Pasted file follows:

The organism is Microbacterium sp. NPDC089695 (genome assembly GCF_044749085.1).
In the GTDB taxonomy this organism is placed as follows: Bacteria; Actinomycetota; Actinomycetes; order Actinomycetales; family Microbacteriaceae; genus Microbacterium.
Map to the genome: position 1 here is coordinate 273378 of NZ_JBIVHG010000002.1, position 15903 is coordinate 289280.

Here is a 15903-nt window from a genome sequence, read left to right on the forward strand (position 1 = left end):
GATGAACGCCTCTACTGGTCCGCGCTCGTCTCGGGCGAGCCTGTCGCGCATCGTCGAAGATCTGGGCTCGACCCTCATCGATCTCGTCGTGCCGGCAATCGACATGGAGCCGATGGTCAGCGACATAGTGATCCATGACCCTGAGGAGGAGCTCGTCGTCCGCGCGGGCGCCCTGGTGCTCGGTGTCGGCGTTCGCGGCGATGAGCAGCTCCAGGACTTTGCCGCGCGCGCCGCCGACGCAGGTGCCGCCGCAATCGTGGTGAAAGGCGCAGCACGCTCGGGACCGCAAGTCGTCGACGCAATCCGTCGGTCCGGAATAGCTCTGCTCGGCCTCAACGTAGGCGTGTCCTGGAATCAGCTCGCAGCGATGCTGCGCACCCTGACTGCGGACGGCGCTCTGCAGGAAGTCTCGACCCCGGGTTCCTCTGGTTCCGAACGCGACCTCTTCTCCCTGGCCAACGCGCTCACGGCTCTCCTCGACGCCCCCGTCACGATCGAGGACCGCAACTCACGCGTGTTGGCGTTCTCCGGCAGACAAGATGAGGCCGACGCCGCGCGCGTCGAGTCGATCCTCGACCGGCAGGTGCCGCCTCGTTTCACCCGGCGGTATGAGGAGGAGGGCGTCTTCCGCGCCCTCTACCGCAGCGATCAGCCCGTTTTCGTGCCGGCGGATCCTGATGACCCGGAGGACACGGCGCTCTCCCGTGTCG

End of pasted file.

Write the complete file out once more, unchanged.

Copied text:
The organism is Microbacterium sp. NPDC089695 (genome assembly GCF_044749085.1).
In the GTDB taxonomy this organism is placed as follows: Bacteria; Actinomycetota; Actinomycetes; order Actinomycetales; family Microbacteriaceae; genus Microbacterium.
Map to the genome: position 1 here is coordinate 273378 of NZ_JBIVHG010000002.1, position 15903 is coordinate 289280.

Here is a 15903-nt window from a genome sequence, read left to right on the forward strand (position 1 = left end):
GATGAACGCCTCTACTGGTCCGCGCTCGTCTCGGGCGAGCCTGTCGCGCATCGTCGAAGATCTGGGCTCGACCCTCATCGATCTCGTCGTGCCGGCAATCGACATGGAGCCGATGGTCAGCGACATAGTGATCCATGACCCTGAGGAGGAGCTCGTCGTCCGCGCGGGCGCCCTGGTGCTCGGTGTCGGCGTTCGCGGCGATGAGCAGCTCCAGGACTTTGCCGCGCGCGCCGCCGACGCAGGTGCCGCCGCAATCGTGGTGAAAGGCGCAGCACGCTCGGGACCGCAAGTCGTCGACGCAATCCGTCGGTCCGGAATAGCTCTGCTCGGCCTCAACGTAGGCGTGTCCTGGAATCAGCTCGCAGCGATGCTGCGCACCCTGACTGCGGACGGCGCTCTGCAGGAAGTCTCGACCCCGGGTTCCTCTGGTTCCGAACGCGACCTCTTCTCCCTGGCCAACGCGCTCACGGCTCTCCTCGACGCCCCCGTCACGATCGAGGACCGCAACTCACGCGTGTTGGCGTTCTCCGGCAGACAAGATGAGGCCGACGCCGCGCGCGTCGAGTCGATCCTCGACCGGCAGGTGCCGCCTCGTTTCACCCGGCGGTATGAGGAGGAGGGCGTCTTCCGCGCCCTCTACCGCAGCGATCAGCCCGTTTTCGTGCCGGCGGATCCTGATGACCCGGAGGACACGGCGCTCTCCCGTGTCG